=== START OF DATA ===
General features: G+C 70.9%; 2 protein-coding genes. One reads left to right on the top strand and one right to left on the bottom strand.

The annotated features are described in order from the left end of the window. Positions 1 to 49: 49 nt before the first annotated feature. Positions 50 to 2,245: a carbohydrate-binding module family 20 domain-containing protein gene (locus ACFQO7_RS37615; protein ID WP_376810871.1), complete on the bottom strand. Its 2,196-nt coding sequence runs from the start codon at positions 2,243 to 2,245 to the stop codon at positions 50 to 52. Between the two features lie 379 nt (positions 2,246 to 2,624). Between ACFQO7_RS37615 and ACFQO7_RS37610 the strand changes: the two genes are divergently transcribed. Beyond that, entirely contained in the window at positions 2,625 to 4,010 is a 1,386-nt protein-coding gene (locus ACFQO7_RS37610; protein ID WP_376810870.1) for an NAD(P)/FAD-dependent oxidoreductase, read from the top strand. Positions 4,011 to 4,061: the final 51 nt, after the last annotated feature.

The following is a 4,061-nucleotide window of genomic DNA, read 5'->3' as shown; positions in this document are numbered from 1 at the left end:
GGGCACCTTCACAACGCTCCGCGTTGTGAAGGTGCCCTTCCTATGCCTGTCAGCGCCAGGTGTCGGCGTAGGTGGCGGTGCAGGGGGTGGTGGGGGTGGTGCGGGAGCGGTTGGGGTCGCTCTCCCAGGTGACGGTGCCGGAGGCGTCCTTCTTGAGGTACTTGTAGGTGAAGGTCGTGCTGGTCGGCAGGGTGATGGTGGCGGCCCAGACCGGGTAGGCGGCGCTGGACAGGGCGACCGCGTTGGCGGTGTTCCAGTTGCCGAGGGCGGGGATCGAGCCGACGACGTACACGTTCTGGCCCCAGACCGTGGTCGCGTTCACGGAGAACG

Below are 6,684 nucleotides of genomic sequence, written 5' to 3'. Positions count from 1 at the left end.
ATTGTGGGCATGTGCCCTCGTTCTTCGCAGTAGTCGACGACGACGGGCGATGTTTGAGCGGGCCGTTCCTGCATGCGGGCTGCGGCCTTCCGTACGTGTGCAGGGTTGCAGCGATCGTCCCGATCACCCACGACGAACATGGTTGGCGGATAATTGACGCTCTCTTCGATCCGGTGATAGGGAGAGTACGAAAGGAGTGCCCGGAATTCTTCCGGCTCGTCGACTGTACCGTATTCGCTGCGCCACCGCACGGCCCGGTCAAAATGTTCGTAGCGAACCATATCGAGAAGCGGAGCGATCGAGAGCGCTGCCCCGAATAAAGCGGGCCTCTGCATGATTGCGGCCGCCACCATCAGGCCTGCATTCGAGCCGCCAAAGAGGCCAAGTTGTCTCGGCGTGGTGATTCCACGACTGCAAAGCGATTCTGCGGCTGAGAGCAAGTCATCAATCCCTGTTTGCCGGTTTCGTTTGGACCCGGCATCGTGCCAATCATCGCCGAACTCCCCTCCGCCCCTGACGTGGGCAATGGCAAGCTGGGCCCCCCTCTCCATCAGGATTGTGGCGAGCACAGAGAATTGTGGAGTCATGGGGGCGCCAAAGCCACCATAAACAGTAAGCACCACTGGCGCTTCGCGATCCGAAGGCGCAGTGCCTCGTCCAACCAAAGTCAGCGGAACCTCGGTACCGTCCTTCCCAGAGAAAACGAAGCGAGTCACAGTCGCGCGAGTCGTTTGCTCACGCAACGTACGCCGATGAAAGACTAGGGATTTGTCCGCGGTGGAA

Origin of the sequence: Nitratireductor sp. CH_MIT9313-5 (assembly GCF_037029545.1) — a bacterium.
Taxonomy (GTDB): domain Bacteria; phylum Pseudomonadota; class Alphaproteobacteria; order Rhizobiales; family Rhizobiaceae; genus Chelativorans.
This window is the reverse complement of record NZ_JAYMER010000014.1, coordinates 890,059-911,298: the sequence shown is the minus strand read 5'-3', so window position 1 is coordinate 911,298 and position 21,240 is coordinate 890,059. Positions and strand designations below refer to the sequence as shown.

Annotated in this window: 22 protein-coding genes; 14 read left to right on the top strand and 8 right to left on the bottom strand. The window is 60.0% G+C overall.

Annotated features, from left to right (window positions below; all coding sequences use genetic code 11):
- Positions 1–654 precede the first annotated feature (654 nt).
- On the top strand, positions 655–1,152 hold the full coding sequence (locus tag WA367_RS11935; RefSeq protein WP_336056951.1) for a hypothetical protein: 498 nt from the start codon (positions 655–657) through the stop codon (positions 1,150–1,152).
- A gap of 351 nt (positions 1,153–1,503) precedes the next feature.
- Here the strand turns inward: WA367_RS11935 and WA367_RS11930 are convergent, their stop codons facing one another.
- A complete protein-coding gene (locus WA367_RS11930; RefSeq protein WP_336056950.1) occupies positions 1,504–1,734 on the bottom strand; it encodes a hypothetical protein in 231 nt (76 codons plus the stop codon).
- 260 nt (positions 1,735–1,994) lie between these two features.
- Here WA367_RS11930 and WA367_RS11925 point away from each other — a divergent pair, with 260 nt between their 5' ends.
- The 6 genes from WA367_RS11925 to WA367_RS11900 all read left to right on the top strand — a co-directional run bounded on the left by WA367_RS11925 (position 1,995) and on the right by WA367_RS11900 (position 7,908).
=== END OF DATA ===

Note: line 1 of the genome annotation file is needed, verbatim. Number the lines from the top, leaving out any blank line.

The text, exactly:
General features: G+C 70.9%; 2 protein-coding genes. One reads left to right on the top strand and one right to left on the bottom strand.